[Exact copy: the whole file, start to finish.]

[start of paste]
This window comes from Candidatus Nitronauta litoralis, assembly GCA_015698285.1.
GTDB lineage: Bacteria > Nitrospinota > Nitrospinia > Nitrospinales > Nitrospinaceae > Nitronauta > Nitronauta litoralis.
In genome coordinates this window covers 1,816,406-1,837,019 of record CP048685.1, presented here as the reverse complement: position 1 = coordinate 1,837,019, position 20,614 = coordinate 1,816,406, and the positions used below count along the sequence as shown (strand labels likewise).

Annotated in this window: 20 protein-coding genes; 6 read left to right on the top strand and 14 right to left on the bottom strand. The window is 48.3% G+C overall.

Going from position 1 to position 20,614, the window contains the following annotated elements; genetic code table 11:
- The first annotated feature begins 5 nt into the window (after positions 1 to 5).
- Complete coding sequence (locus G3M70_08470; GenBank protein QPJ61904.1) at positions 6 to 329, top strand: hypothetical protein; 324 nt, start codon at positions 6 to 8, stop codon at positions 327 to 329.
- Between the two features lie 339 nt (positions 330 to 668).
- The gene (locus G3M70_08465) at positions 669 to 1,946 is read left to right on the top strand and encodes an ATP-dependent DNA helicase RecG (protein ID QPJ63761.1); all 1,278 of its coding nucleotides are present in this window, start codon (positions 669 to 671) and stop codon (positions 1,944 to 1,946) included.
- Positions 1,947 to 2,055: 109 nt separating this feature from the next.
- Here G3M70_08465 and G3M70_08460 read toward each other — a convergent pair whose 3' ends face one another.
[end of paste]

This window comes from Candidatus Nitronauta litoralis, assembly GCA_015698285.1.
GTDB lineage: Bacteria > Nitrospinota > Nitrospinia > Nitrospinales > Nitrospinaceae > Nitronauta > Nitronauta litoralis.
In genome coordinates this window covers 1,816,406-1,837,019 of record CP048685.1, presented here as the reverse complement: position 1 = coordinate 1,837,019, position 20,614 = coordinate 1,816,406, and the positions used below count along the sequence as shown (strand labels likewise).

Annotated in this window: 20 protein-coding genes; 6 read left to right on the top strand and 14 right to left on the bottom strand. The window is 48.3% G+C overall.

Going from position 1 to position 20,614, the window contains the following annotated elements; genetic code table 11:
- The first annotated feature begins 5 nt into the window (after positions 1 to 5).
- Complete coding sequence (locus G3M70_08470; GenBank protein QPJ61904.1) at positions 6 to 329, top strand: hypothetical protein; 324 nt, start codon at positions 6 to 8, stop codon at positions 327 to 329.
- Between the two features lie 339 nt (positions 330 to 668).
- The gene (locus G3M70_08465) at positions 669 to 1,946 is read left to right on the top strand and encodes an ATP-dependent DNA helicase RecG (protein ID QPJ63761.1); all 1,278 of its coding nucleotides are present in this window, start codon (positions 669 to 671) and stop codon (positions 1,944 to 1,946) included.
- Positions 1,947 to 2,055: 109 nt separating this feature from the next.
- Here G3M70_08465 and G3M70_08460 read toward each other — a convergent pair whose 3' ends face one another.